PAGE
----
Twitter has been fighting third party apps for its services because it threatens their tracking and advertising, so they want to keep you inside their walled garden. Which is why they closely guard who and what has access to their API. Nitter doesn’t use the API, so Twitter doesn’t have their hands on the off-switch.
This is useful for seeing some of the things others link to, like the increasingly annoying habit of tweets being added to ‘journalism’. (“Politician x said something and Twitter wasn’t having it”)
It is also very useful that it provides RSS feeds for all Twitter content (users, #, and search terms).
For now I found a Dutch instance (on this list), and will see if adding some RSS feeds through them is workable.
My public Twitter profile seen through Nitter
Stephen Downes makes a good point. As ‘content consumers’ we correctly have the expectation that paying for something does not mean reduced advertising. In no medium is that actually the case, so the web isn’t and won’t be different. The issue of adverts on the web isn’t about ads per se. It’s about ad tech, which needs to die. It’s about web ad intermediaries too, who currently ensure there’s no link between me seeing an ad, the site I’m seeing it on knowing it’s there, and the actual money going to that site. There should however be such a link between the adverts shown on a site and the site knowing that, and the money flowing as direct as possible between advertiser and site. Advert intermediaries (deemed necessary because of their ad tech expertise) purposefully make the connection between me and the medium opaque to all but the advert intermediary. The problem with web ads isn’t ads.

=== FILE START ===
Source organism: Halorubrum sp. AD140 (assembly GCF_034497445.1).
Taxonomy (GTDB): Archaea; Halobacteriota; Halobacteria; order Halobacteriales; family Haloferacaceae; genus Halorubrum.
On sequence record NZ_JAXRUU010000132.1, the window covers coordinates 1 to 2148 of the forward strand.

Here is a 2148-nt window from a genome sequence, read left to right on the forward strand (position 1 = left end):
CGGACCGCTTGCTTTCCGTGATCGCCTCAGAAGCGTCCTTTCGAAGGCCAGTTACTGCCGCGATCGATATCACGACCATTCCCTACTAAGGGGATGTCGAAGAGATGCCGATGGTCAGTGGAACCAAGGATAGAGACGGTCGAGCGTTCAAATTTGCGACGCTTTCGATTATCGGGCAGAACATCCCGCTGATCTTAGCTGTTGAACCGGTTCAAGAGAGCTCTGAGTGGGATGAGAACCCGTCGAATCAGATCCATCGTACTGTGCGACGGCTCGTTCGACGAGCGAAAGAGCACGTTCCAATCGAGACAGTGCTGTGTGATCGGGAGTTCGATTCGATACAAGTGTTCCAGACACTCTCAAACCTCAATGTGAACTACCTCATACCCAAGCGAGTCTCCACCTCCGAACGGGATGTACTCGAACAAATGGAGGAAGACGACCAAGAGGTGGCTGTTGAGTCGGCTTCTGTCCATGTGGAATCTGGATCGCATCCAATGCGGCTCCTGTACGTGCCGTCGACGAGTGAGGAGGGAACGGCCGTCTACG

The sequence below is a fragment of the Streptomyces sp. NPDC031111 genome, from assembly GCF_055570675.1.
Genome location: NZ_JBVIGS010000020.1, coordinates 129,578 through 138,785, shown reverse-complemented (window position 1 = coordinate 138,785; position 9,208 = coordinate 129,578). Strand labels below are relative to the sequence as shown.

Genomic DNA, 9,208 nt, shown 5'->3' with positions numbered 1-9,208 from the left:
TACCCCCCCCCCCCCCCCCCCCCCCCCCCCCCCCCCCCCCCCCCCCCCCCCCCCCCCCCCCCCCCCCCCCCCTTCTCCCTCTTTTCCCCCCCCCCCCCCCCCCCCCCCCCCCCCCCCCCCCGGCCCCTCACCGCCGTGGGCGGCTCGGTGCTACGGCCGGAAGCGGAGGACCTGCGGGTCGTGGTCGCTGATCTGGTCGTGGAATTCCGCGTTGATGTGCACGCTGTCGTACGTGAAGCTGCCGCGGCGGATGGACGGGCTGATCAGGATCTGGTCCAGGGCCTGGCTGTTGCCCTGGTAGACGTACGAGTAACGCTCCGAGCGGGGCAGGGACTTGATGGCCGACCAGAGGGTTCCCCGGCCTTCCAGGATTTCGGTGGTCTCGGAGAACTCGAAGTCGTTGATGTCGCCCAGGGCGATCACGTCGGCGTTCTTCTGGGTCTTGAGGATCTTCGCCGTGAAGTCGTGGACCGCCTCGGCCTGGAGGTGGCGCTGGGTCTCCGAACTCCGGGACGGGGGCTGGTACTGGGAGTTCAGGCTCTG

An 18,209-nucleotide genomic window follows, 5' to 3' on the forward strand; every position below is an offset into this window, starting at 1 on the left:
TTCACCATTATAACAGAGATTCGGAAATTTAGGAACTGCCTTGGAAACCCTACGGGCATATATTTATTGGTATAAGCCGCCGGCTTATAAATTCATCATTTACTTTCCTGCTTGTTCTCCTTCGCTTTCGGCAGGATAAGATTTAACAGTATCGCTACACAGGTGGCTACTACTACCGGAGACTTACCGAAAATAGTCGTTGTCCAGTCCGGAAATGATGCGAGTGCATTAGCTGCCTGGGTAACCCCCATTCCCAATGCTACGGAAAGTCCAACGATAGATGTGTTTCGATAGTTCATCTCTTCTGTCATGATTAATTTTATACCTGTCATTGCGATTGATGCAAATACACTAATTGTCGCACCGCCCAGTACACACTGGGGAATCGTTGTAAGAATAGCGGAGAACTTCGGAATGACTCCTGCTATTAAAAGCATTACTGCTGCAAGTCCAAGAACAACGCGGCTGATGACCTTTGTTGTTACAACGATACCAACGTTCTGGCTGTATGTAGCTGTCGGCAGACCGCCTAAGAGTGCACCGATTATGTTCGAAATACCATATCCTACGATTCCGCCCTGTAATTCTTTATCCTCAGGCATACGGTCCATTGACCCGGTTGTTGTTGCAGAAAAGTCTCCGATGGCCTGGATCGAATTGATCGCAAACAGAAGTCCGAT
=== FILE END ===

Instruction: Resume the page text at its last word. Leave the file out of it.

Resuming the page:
Never issue a threat you’re not really willing to follow up on… FB says it might stop servicing EU citizens because it isn’t allowed to transfer their data to US servers over data protection concerns. To me it would seem good news if the FB data-kraken would withdraw its tentacles. It is also an open admission that they can’t provide their service if it is not tied to adtech and the rage-fed algorithmic timeline built on detailed data collection. Call it, I’d say.
Facebook has warned that it may pull out of Europe if the Irish data protection commissioner enforces a ban on sharing data with the US, after a landmark ruling by the European court of justice found in July that there were insufficient safeguards against snooping by US intelligence agencies.